The Majesty Palm, or Revenea rivularis, is a native of Madagascar where it is now considered rare in the wild because most of the island’s original forest has been destroyed. Lucky for us, though, it’s long been in cultivation in the USA as a houseplant and its popularity is on the rise. Here’s how to keep yours in majestic condition:
Your Majesty Palm will enjoy an occasional thorough watering. Like many houseplants, it likes moist conditions produced when it is watered thoroughly and then allowed to dry down, but don’t let it get “desert dry” – evenly moist is what you should be shooting for when checking with your soil probe. See our watering guide for more information.
Although it can sustain some lower light conditions, it’s still a palm that needs good filtered and indirect sunlight to thrive. Get it on a screened patio or near an east, south, or west window and it’ll continue to grow for a long time.
This palm, cultivated in Florida, will not need to be fed during the first 6 months after it has shipped. During this time, it will use the residual nutrients from nursery production. After 6 months, it can be fed quarterly with a complete fertilizer formulated for interior plants. Please refer to our nutrient guide for details.
Like its cousins – the Areca and Kentia Palms with long arching fronds with numerous leaflets – it can be a challenge to clean. Fear not though – the fronds can be stroked from their base at the stem towards the apex with a damp cloth soaked in water and a light soap solution making sure to wipe both the top and bottom of the leaflets – and that’ll keep it clean and green.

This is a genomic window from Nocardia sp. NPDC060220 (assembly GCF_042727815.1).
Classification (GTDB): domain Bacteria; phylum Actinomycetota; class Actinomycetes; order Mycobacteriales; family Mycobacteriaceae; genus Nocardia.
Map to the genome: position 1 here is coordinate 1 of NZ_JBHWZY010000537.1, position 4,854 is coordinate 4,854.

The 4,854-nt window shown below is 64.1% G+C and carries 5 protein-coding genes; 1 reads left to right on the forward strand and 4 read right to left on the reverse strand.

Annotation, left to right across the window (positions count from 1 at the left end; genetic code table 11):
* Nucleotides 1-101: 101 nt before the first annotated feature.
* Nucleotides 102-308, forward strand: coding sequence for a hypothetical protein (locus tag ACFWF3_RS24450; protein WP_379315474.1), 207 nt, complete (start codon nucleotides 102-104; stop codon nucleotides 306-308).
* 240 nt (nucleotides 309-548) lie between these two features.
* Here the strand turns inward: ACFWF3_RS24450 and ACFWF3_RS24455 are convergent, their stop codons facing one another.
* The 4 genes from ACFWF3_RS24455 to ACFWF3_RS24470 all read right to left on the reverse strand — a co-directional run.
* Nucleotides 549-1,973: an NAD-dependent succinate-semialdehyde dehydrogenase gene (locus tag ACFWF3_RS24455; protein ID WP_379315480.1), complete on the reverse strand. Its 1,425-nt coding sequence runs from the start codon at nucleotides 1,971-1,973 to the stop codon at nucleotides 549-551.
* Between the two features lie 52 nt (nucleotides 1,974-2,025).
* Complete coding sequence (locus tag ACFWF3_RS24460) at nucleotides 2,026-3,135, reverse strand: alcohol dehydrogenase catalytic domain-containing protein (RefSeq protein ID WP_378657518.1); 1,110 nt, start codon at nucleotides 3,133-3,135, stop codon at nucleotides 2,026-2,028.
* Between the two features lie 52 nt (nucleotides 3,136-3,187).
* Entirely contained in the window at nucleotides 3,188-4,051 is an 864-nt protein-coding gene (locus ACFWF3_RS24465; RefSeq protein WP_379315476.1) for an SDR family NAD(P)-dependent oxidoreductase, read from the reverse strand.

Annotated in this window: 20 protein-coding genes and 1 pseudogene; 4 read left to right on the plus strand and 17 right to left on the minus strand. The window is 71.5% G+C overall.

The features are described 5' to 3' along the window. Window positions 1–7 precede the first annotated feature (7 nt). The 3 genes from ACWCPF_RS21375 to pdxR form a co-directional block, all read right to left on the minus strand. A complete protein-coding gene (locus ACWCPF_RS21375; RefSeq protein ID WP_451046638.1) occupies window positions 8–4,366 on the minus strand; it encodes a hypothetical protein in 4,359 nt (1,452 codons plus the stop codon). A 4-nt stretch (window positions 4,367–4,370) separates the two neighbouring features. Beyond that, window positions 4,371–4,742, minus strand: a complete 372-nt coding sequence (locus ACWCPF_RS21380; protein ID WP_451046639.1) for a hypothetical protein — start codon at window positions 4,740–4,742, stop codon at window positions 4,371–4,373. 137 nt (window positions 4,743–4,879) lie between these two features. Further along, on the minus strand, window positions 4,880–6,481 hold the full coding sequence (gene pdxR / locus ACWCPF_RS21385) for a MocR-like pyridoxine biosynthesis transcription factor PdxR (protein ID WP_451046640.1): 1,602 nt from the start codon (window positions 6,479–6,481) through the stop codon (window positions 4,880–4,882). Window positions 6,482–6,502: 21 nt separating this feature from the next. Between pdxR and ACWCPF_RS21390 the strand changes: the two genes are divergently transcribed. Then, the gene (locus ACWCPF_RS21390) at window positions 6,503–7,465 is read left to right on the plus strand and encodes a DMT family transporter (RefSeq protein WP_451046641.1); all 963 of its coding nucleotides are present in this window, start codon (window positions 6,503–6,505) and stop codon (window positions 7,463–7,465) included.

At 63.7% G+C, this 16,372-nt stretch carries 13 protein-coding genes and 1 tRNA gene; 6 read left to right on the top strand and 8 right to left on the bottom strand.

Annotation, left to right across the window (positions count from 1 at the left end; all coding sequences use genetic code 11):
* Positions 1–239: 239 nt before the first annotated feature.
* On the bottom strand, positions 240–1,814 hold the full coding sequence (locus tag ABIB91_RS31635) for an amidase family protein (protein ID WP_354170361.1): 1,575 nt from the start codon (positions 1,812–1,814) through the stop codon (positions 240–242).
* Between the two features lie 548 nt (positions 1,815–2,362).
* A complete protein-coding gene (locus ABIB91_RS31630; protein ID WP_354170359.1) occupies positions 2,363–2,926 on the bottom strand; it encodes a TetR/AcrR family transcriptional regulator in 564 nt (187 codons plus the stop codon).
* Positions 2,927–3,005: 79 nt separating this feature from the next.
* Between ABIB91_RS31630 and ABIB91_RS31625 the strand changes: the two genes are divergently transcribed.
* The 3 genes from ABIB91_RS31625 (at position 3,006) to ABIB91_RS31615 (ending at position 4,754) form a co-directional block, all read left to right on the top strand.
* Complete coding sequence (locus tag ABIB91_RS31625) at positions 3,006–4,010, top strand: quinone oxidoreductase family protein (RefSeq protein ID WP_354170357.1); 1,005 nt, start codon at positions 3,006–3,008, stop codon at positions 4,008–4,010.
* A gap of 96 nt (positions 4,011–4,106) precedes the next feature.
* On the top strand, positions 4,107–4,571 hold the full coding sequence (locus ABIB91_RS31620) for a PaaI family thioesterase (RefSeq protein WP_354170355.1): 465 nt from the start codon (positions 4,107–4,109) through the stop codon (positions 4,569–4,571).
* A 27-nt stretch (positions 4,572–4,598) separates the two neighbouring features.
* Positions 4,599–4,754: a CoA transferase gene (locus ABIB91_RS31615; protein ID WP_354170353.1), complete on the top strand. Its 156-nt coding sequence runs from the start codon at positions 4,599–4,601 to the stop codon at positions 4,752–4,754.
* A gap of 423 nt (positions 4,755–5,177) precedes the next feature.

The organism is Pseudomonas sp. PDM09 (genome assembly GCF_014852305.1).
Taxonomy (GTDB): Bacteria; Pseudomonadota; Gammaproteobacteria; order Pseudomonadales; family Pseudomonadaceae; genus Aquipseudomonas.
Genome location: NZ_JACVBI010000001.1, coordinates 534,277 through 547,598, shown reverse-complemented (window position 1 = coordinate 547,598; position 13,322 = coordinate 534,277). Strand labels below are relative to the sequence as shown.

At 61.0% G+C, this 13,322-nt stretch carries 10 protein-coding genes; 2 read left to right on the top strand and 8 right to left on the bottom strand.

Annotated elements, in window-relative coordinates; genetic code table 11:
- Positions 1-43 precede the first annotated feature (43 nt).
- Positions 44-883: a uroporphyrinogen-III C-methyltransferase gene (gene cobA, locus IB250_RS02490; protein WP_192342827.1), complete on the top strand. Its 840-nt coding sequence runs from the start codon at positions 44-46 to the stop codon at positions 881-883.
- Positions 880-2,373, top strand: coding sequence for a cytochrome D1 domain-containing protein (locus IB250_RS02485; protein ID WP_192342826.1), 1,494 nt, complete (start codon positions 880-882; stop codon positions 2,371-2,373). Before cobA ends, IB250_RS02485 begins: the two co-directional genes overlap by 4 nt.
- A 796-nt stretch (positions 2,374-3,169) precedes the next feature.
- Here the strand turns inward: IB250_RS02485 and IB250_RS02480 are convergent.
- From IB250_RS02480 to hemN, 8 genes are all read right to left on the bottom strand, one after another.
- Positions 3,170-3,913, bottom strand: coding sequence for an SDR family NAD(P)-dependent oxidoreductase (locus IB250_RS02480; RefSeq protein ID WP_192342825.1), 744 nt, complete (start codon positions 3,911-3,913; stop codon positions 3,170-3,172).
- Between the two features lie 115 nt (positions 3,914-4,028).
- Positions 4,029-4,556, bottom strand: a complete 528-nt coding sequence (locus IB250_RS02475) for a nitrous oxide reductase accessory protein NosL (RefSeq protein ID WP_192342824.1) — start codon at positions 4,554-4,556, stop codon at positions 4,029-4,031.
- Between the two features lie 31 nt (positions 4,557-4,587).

When older fronds go off-color (a nice way of saying “yellow or brown”), they can easily be removed by cutting the entire leaf from the plant all the way back to a main stem. Removing older “off-color” fronds will give your palm a nice upright posture and help push new growth from the apex.
Keeping it clean with a good wipe-down once a month will keep your Majesty Palm bug free. Lacking a monthly cleaning, keep an eye out for spider mites setting up camp on the underside of the fronds and leaflets. Again, if you see mites or their characteristic webbing under a leaf, break out the soapy towel and wipe it off.
This plant has no known toxicity issues for pets, so it’s considered ‘pet friendly’.
Just watch the tips of the leaflets – yellowing can indicate that you’re overwatering; brown tips can indicate you’re under-watering it. In good light, this plant will thrive.